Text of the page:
Google Wallet and Google Offers are unveiled today at an event in Manhattan.
Erica OggFormer Staff writer, CNET News
Erica Ogg is a CNET News reporter who covers Apple, HP, Dell, and other PC makers, as well as the consumer electronics industry. She's also one of the hosts of CNET News' Daily Podcast. In her non-work life, she's a history geek, a loyal Dodgers fan, and a mac-and-cheese connoisseur.
The company says it plans to bring all parts of the retail experience together to make "tomorrow's best shopping experience," said Google Vice President of Commerce for Stephanie Tilenius.
The services will combine coupons and discounts and payments at the time people buy things through their phone.
Together the services will work like this: Coupons for items you buy regularly will pop up on your phone, or an item that the store you're shopping at is out of will pop up on the phone and let you buy that item online. When you go to a store's cashier, you can wave your phone over a terminal, which will charge your card. Meanwhile your loyalty points with that merchant will be added to your phone. Eventually receipts will be delivered to your phone.
The first phone that will be able to do this is the Android-based Nexus S, which has an NFC chip made by NXP inside. It can make payments via MasterCard's PayPass system. The system uses NFC, or near-field communication, technology. NFC is a chip technology that, when placed in two different devices, lets small amounts of data be sent over very short distances between them. This can include data such as credit card information, train ticket info, and a coupon bar code. All future Android phones will contain NFC chips, Google said today.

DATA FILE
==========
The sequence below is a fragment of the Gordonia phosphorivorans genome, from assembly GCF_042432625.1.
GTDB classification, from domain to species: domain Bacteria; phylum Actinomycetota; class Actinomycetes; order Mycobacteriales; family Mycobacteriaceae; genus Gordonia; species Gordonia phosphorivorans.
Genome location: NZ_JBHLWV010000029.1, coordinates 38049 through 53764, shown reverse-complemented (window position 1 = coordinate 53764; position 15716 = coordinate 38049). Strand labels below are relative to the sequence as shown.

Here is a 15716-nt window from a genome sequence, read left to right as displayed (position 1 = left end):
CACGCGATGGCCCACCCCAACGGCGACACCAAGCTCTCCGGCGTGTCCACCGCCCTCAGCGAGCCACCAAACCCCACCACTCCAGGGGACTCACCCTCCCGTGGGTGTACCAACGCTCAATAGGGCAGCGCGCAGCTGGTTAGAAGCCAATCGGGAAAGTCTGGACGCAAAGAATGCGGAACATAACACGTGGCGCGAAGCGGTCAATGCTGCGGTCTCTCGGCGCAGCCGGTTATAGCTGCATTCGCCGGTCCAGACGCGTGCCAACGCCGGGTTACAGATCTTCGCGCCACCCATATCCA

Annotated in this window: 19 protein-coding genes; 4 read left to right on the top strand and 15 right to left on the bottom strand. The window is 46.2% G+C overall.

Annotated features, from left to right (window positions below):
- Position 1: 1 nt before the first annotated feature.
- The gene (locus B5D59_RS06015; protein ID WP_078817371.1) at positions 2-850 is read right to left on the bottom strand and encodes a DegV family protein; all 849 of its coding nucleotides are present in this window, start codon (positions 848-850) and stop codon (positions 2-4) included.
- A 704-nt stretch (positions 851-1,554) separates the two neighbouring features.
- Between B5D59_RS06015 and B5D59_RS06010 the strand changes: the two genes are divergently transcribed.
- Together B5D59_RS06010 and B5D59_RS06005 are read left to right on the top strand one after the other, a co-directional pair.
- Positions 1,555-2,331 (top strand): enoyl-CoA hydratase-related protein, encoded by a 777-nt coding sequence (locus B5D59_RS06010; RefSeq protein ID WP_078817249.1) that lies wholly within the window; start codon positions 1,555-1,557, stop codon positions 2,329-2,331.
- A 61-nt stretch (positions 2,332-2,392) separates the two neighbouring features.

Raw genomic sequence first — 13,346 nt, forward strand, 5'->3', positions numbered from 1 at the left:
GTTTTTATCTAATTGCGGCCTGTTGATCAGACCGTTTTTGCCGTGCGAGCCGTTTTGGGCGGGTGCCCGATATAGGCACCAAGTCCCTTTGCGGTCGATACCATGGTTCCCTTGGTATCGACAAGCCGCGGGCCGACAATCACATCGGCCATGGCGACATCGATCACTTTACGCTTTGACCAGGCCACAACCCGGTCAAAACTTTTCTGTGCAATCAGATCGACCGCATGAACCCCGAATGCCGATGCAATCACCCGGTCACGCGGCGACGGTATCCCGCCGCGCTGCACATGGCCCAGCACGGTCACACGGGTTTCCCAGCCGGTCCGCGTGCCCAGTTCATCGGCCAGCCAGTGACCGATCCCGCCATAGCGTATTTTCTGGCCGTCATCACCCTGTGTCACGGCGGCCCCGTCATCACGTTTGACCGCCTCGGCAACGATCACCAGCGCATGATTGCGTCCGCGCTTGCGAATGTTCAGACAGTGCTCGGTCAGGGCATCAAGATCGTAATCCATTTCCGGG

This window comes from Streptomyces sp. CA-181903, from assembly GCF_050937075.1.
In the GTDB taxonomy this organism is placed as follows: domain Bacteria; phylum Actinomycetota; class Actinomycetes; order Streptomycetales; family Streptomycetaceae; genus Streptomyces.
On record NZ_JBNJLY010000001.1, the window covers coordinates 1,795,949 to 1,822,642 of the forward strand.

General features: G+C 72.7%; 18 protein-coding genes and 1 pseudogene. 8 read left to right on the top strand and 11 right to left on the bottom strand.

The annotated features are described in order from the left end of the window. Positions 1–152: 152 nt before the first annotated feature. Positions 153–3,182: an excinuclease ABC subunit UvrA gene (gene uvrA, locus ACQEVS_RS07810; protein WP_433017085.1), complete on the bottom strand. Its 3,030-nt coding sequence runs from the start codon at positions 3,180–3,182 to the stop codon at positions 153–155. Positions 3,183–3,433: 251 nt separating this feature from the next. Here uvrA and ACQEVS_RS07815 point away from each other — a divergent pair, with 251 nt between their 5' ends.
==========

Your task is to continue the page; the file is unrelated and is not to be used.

Google Wallet won't be out until this summer officially, but in the meantime there will be some local trials in San Francisco and New York City before expanding to more cities. The first participating retailers will be Macy's, Subway, Walgreens, Toys "R" Us, Bloomingdale's, Guess, and Noah's Bagels. For the payments service, Google is partnering with Sprint, MasterCard, Citi, and FirstData.
Google Wallet will support multiple cards, Citi and Mastercard, and a prepaid card funded from any credit card. More card brands will be coming, according to Telenius. Google says loading a card on a phone will be more secure than a physical wallet thanks to a smartphone's password and encryption on the phone.
Google also introduced Google Offers, a daily deals service that will be delivered to customers in an e-mail or to a phone. Like the payment system, to redeem these coupons a customer can show the cashier at a store or tap their phone to pay. Google Offers will begin trials in San Francisco and New York this summer.
American Eagle is one of the first retailers that will support Google Offers.
Eventually boarding passes, tickets, and more will come to the Google Wallet.
These are "the first steps," Tilenius stressed. "This vision will take a while to come to fruition."